“The Chinese look at Africa from this continent-wide perspective with a view to consolidating opportunities and combining resources. We need to stop compartmentalising countries and looking at Kenya on its own, Uganda on its own, and so on. It would be significantly value adding all-round to find solutions that address African problems as a whole,” advises Macharia. “It would be vital to lobby our governments to provide bilateral agreements to enable products and services exports across the countries.”
Macharia seems to be taking a dose of his own advice. SST, after all, is looking to be a “fully African company”. “We want to operate in all tier one markets in Africa and create a company that has a brand of excellence in technology-driven business solutions and rivals the global blue chip consultant firms currently playing in the technology and business space in Africa,” he adds.
In 12 years the company has grown steadily and now prides itself with the successful implementation of projects in a number of African countries, including Kenya, Uganda, Rwanda, Burundi, Ethiopia, Zambia and Zimbabwe.
SST is also pushing beyond the boundaries of Africa and already has operations through acquisitions and partnerships with companies in Europe with a joint pan-African vision.
“This expansion plan is based on an equity point platform as SST already has fully-mature intellectual property that can be used and replicated across Africa in line with the whole drive towards Africanisation,” he notes. “There are Nigerian banks that have extended to Europe and America. These banks have succeeded in moving away from the traditional mentality of being West African, and only exploring pushing services across Africa. This is an [idea] that our Kenyan banks could latch onto – enlarge their dreams to include global destinations and diversify beyond the few that have expanded out of East Africa.”
Although SST had announced plans to list on the Nairobi Securities Exchange in 2013, these plans have been rescheduled for revisiting in due course. “Looking at the way our capital market is structured and especially in an election year, and also considering the low appetite of investors in the stock market, I would say it may not [be] the best time to consider this [listing],” explains Macharia.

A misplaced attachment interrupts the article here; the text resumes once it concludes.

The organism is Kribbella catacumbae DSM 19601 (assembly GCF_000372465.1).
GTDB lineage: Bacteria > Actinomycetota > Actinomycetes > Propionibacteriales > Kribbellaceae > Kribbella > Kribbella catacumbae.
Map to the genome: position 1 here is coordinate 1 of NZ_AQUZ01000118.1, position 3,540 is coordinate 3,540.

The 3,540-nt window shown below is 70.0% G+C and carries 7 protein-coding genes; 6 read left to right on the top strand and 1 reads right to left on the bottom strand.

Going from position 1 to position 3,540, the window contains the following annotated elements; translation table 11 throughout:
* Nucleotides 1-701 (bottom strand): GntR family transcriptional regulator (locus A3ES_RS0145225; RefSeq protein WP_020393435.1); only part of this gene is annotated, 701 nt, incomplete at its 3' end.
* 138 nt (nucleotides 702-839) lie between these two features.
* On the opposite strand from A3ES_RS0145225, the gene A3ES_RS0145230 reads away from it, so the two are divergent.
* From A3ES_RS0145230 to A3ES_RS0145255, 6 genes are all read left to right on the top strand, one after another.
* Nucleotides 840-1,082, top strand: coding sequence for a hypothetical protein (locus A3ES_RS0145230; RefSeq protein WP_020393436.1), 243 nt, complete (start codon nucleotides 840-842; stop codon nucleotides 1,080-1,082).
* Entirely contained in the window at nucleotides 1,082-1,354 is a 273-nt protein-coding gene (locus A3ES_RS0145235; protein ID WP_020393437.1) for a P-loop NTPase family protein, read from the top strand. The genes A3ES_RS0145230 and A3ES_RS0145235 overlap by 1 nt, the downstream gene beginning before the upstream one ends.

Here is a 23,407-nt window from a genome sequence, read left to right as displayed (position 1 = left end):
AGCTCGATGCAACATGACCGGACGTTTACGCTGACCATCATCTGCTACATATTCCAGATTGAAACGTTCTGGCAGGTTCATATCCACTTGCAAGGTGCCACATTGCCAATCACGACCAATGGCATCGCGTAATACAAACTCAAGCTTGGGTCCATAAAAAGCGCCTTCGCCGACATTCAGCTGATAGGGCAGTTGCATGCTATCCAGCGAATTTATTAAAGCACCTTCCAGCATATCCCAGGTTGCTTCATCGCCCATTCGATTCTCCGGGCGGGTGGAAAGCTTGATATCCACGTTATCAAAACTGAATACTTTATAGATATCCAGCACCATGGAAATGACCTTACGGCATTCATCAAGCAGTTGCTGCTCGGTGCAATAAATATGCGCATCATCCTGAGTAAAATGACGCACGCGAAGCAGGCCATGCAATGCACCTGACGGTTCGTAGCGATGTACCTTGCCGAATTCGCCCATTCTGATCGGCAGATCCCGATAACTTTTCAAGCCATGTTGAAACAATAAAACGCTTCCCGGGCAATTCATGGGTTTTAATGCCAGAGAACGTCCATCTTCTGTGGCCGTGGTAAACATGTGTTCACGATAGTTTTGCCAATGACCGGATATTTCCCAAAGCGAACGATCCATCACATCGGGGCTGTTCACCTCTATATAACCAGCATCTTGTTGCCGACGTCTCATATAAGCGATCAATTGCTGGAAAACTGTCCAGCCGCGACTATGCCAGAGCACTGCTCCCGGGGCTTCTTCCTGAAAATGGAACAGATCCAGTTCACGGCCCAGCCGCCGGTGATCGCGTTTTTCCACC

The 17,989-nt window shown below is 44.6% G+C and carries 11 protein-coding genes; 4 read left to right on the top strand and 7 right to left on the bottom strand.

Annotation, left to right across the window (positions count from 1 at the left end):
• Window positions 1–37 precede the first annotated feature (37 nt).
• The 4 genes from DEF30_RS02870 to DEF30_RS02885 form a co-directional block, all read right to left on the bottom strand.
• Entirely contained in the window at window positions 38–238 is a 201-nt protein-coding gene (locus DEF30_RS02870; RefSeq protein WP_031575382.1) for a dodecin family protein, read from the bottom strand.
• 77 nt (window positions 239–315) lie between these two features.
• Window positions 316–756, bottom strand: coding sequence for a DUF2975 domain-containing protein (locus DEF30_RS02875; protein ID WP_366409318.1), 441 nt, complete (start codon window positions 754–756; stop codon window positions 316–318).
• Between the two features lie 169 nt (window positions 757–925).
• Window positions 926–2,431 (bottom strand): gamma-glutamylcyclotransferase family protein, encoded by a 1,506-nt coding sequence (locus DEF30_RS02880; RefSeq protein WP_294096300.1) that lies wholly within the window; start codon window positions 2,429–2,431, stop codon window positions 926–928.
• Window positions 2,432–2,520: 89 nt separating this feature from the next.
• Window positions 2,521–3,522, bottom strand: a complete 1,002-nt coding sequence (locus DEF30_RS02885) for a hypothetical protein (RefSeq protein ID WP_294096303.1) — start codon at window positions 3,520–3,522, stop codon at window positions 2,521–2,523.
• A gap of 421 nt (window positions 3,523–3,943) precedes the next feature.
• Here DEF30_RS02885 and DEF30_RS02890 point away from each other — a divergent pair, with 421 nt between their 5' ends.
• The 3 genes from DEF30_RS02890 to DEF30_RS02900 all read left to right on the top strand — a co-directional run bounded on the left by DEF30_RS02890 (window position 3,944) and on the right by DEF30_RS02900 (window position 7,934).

SST is, however, exploring other markets where investors have a better understanding of technology stocks. It is also looking at large multinational companies that want to form partnerships in Africa.
“Sometimes it makes sense to identify trade sales and acquisition prospects, where you look at already established international companies that can invest or ride on the footholds of your business to give them access to a pan-African market,” says Macharia.
When he retires, Macharia plans to become an investor and build an African venture capital operation that will be involved in stimulating technology startups. He would like to make a strong positive impact on the continent and create a lasting shift. “My experiences can add value to many businesses,” he says.
Macharia is actively involved in mentoring young technology entrepreneurs and graduates. Through Knowledge For Life, a programme run by SST, graduates receive mentoring and training from SST staff, including Macharia himself, preparing them for employment and entrepreneurship.
Although things are not always rosy and business and entrepreneurship has its ups and downs, Macharia advises that one should be persistent and never give up.